Spartacus is a triumph of emotion and pure physicality
Where and when: State Theatre, Arts Centre Melbourne, until 29 September
Reviewer: Stephanie Glickman
The time has come for Ancient Rome’s contemporary makeover. Spartacus has been in The Australian Ballet’s clutches for 40 years and now a re-imagined version finishes the company’s Melbourne season on a dramatic and testosterone-filled high.
Considering all its moving parts and the risks of familiar iconography put through a new lens, it’s a victory on many fronts.
Propelling it forward are Jerome Kaplan’s minimalist, multi-levelled sets. They create three distinct and very different-looking acts, all with a stylised restraint. Bathed in cool tones with flashes of warmer hues, they are spacious canvases to display the dancers’ physicality.
And there’s no hiding or denying the corporeality here. Spartacus is one of few ballets in which male aggression and strength are visual foci. Choreographer Lucas Jervies makes the fight scenes and slave ensembles a brooding mix of pounding fists, audible strikes and curvaceous wrestling. The final image of mass death is both blatant and abstract - a highly affective pairing of bodies with simple sculptural objects.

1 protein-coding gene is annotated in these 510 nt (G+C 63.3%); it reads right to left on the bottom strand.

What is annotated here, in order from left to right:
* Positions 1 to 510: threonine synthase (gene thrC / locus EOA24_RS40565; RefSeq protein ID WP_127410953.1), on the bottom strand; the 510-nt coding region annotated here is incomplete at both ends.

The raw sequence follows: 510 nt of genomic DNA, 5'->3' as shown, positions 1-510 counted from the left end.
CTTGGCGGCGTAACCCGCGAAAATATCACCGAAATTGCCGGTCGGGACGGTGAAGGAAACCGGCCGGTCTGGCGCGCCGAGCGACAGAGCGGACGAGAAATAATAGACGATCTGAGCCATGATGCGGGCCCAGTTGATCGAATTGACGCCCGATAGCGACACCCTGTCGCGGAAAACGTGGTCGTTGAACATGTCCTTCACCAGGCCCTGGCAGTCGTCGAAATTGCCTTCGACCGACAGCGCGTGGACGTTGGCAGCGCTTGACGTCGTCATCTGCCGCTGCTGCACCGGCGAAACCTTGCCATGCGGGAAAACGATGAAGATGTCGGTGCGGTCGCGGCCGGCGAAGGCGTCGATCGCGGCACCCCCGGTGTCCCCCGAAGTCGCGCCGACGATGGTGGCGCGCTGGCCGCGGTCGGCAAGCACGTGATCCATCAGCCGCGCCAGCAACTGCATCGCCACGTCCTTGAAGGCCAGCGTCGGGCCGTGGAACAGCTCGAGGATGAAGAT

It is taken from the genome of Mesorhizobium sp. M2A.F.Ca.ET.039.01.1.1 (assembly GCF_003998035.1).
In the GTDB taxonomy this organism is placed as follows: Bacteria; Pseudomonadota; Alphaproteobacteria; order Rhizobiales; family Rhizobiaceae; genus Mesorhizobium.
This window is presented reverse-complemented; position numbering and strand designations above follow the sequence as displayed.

Jervies explores the classic material on different narrative levels, aligning this version with references to current politics. But what resonates loudest is the emotional impact of both oppression and power, most prominently displayed by Kevin Jackson as Spartacus in a career-
Jackson has beefed up his impressive musculature to portray a physically imposing, stereotypical image of masculinity, but his extremely nuanced performance is hardly that of a meat-head. He embodies the thrilling rapture of conquest, but also compassion for the enemy and the rage of a captive.
Duet work with lover Robyn Hendricks (Flavia) is exciting and often electric, injected with a modern dance sensibility that is removed from the histrionics of classical ballet and technically very difficult.
Equally intriguing are opulent slave masters Ty King-Wall and Amy Harris. Initially they come across as caricatures, but by the third act, their stuttered, aggressive duet reveals deeper layers.
Across the various sections, Jervies works a range of movement textures from the guttural rage of the shirtless gladiators to the undulating limbs of the ethereal female slaves, sometimes directly referencing ballet; other times consciously diverging.
Enhanced by Benjamin Cisterne’s skilful lighting and an adaptation of Aram Khachaturian’s score, this Spartacus will boldly (and bloodily) fill many ballet amphitheatres.
A New Australian gladiator is in the ring.